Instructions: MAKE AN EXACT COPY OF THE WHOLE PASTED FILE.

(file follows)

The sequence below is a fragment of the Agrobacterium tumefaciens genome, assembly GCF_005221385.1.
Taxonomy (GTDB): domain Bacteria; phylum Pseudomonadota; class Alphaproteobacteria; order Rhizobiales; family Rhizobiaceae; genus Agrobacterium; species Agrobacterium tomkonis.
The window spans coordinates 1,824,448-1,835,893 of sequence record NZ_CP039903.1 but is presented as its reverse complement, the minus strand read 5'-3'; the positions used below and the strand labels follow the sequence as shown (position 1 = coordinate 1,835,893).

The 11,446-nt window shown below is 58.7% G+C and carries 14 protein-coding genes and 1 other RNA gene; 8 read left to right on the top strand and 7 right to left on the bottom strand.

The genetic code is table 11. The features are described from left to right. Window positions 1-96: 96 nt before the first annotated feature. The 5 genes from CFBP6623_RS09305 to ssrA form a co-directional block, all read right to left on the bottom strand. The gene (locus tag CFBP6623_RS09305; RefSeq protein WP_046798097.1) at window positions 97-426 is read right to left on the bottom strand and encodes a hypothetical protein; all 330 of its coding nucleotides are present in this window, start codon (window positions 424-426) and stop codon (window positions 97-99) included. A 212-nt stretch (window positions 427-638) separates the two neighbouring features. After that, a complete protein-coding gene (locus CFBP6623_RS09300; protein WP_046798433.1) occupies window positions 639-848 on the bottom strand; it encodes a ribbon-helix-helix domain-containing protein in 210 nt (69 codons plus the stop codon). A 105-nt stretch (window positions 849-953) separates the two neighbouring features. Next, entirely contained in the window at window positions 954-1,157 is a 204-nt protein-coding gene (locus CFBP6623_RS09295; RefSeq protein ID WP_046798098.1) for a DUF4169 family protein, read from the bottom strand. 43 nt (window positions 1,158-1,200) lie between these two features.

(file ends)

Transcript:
The sequence below is a fragment of the Agrobacterium tumefaciens genome, assembly GCF_005221385.1.
Taxonomy (GTDB): domain Bacteria; phylum Pseudomonadota; class Alphaproteobacteria; order Rhizobiales; family Rhizobiaceae; genus Agrobacterium; species Agrobacterium tomkonis.
The window spans coordinates 1,824,448-1,835,893 of sequence record NZ_CP039903.1 but is presented as its reverse complement, the minus strand read 5'-3'; the positions used below and the strand labels follow the sequence as shown (position 1 = coordinate 1,835,893).

The 11,446-nt window shown below is 58.7% G+C and carries 14 protein-coding genes and 1 other RNA gene; 8 read left to right on the top strand and 7 right to left on the bottom strand.

The genetic code is table 11. The features are described from left to right. Window positions 1-96: 96 nt before the first annotated feature. The 5 genes from CFBP6623_RS09305 to ssrA form a co-directional block, all read right to left on the bottom strand. The gene (locus tag CFBP6623_RS09305; RefSeq protein WP_046798097.1) at window positions 97-426 is read right to left on the bottom strand and encodes a hypothetical protein; all 330 of its coding nucleotides are present in this window, start codon (window positions 424-426) and stop codon (window positions 97-99) included. A 212-nt stretch (window positions 427-638) separates the two neighbouring features. After that, a complete protein-coding gene (locus CFBP6623_RS09300; protein WP_046798433.1) occupies window positions 639-848 on the bottom strand; it encodes a ribbon-helix-helix domain-containing protein in 210 nt (69 codons plus the stop codon). A 105-nt stretch (window positions 849-953) separates the two neighbouring features. Next, entirely contained in the window at window positions 954-1,157 is a 204-nt protein-coding gene (locus CFBP6623_RS09295; RefSeq protein ID WP_046798098.1) for a DUF4169 family protein, read from the bottom strand. 43 nt (window positions 1,158-1,200) lie between these two features.